NTSB and then being forced to seek reconsideration of the NTSB's decision and
then take an appeal to the Ninth Circuit Court of Appeals, one recognizes how
expensive the process has become for him.
TIP #6. The higher you go in the license penalty appellate process,
the less the reviewing authorities are able to look at the specific facts of
your case. If you have not introduced adequate evidence in the initial hearing
before an Administrative Law Judge to protect your license, don't expect the
National Transportation Safety Board to overrule that Judge's decision. The
Board only reviews the evidence admitted in the hearing. Similarly, when you
appeal the decision of the National Transportation Safety Board, affirming an
ALJ's decision to allow your license to be revoked or suspended, don't expect
the United States Circuit Court of Appeals to review all of the facts of your
case and appreciate that an injustice has been done. The Appellate Court will
affirm the factual findings of the NTSB as long as they are supported by
"substantial evidence" and the ALJ has not "abused" his discretion.
What was wrong with the flight instruction given by Mr. Taylor to the
"student"? The FSDO investigator apparently felt that this instructor did not
give adequate airborne, cross-country instruction to the former Naval Aviator
who was a student, private pilot. The FAA Inspector probably felt that since the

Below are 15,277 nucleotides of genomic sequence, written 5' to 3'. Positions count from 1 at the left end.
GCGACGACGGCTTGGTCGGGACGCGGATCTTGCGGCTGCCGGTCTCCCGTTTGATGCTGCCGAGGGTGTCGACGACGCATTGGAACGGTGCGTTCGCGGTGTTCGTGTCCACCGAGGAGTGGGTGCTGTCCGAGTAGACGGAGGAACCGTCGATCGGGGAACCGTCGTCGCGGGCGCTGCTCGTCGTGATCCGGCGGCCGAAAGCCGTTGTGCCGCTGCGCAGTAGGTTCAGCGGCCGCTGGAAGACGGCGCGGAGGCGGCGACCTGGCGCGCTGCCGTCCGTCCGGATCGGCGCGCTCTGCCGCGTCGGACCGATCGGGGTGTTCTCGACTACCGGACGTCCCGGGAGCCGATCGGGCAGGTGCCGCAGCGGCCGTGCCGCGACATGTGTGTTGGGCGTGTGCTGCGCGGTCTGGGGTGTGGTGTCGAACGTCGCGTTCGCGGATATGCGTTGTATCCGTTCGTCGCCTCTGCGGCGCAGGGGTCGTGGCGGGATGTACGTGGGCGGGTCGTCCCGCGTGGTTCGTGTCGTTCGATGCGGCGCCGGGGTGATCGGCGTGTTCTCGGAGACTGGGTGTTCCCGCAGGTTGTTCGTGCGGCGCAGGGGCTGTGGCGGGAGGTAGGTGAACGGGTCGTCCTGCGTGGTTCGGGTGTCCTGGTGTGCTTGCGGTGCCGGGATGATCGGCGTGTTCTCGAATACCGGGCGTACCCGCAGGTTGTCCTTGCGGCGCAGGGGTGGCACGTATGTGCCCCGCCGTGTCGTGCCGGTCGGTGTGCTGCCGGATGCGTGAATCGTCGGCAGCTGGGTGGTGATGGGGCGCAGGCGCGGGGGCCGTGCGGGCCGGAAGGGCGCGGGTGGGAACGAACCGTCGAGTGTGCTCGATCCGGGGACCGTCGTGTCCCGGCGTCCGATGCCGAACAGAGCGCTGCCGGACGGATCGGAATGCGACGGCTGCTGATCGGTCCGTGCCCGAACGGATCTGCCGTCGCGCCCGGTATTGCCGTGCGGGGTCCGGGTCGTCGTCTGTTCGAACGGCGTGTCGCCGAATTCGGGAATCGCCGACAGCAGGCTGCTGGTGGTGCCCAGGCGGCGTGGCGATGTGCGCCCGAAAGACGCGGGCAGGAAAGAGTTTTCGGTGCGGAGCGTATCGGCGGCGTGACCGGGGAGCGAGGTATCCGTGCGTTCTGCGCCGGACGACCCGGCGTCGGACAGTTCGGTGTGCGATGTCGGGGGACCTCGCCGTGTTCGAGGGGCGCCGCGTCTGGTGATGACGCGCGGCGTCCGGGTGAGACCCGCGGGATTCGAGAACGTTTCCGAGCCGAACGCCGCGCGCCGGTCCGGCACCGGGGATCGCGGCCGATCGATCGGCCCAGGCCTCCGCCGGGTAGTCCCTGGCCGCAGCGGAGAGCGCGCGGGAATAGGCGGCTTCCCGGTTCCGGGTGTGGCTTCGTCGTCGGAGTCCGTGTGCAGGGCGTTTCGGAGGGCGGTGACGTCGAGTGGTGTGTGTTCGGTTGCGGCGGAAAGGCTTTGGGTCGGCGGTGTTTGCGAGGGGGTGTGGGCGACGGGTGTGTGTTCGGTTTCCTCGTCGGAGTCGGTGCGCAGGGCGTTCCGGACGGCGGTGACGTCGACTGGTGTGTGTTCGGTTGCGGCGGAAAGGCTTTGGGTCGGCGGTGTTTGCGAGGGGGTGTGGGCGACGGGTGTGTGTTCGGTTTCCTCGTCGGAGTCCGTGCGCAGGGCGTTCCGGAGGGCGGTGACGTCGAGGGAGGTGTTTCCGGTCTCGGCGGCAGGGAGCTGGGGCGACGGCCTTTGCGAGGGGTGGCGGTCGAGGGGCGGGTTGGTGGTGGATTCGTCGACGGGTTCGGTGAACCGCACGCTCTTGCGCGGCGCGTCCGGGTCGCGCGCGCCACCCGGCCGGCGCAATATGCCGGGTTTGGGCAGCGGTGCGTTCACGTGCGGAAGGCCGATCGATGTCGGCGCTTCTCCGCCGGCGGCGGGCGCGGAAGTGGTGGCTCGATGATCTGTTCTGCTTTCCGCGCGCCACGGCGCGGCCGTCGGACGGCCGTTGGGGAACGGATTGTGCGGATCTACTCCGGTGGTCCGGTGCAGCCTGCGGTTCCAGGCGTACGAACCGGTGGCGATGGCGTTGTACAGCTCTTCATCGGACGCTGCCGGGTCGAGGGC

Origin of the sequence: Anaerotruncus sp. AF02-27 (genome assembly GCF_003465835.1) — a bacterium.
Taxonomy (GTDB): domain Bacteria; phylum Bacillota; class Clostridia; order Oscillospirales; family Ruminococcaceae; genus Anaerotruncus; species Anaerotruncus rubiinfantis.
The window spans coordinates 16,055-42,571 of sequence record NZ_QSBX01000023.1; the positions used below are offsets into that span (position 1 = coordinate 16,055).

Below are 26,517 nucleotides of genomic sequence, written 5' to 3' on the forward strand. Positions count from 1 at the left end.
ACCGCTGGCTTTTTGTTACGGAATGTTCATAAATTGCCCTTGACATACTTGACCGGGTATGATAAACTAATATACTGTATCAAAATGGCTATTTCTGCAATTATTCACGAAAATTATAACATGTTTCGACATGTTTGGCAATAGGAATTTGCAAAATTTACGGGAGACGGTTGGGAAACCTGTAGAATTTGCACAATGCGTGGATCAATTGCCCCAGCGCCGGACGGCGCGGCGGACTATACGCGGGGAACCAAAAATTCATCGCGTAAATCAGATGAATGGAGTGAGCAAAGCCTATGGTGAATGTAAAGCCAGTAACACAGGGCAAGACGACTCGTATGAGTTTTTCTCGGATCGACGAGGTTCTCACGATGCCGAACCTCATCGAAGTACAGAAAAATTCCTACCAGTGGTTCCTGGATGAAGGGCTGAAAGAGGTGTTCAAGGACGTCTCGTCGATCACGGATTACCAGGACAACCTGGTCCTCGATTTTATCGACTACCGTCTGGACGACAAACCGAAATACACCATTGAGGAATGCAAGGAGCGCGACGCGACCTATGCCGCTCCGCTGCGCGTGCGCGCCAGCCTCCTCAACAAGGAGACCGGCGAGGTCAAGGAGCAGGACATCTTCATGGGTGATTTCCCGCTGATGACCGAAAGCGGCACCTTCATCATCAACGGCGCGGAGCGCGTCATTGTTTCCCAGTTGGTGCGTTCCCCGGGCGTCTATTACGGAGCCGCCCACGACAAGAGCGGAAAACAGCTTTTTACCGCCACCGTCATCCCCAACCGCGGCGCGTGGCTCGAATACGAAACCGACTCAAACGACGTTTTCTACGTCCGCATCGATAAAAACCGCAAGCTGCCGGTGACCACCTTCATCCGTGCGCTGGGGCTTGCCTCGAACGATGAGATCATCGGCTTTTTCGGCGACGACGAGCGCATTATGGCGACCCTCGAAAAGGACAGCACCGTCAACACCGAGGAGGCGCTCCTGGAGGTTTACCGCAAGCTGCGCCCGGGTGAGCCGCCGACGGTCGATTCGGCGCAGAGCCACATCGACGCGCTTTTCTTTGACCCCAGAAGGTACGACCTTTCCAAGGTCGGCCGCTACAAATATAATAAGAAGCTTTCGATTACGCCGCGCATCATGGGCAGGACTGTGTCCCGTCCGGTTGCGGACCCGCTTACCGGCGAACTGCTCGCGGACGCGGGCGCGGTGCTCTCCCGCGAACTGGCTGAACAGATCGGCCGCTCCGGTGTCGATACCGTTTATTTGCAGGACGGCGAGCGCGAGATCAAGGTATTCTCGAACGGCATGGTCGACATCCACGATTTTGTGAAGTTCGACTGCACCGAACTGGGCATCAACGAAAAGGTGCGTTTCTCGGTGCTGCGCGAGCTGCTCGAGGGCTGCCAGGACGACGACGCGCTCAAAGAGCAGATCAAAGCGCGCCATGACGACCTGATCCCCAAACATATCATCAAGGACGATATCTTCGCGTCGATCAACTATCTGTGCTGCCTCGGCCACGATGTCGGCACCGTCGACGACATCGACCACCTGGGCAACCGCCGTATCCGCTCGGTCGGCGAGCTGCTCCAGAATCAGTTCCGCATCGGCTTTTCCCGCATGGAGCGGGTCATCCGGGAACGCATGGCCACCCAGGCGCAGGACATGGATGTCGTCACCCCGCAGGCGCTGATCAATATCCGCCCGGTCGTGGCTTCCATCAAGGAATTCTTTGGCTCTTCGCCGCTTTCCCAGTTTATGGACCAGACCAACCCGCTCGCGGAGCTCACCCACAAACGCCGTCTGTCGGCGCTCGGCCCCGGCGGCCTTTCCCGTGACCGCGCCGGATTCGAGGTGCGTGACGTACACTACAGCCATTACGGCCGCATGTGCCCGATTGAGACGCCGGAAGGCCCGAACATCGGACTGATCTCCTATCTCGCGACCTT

Naval Aviator had received his instruction over 20 years ago and, apparently,
had not seen active flying duty during that entire period of time, that
substantial airborne, cross-country flight training was necessary.
The instructor was relying on the provisions of FAR 61.41, which allow credit
to be given for former military instruction. The CFI had contacted the FSDO
previously to find out if FAR 61.41 applied. He was told that students could
have credit for prior military instruction. The enforcement action FSDO
inspector testified that the instruction was inadequate. How can an airman
establish that he was acting in reliance on the advice of a FSDO inspector when
a second inspector subsequently takes a contradictory position?
TIP #7. If you want a quick answer from an FAA employee about proper
practices and procedures, are confident that the issue will never evolve into a
legal proceeding, feel free to pick up the phone and ask your question.
TIP #8. If you think that your ticket could be jeopardized if the FAA
later disavows the interpretation they provide concerning practices and
procedures, write to the FAA or send them an e-mail and obtain a written
response setting forth your responsibilities under the FARs.
TIP #9. If you have trouble getting a timely written response from a
government agency, arrange a meeting with the FSDO Inspector. Just happen to
bring along a neutral witness who is sufficiently knowledgeable about flying so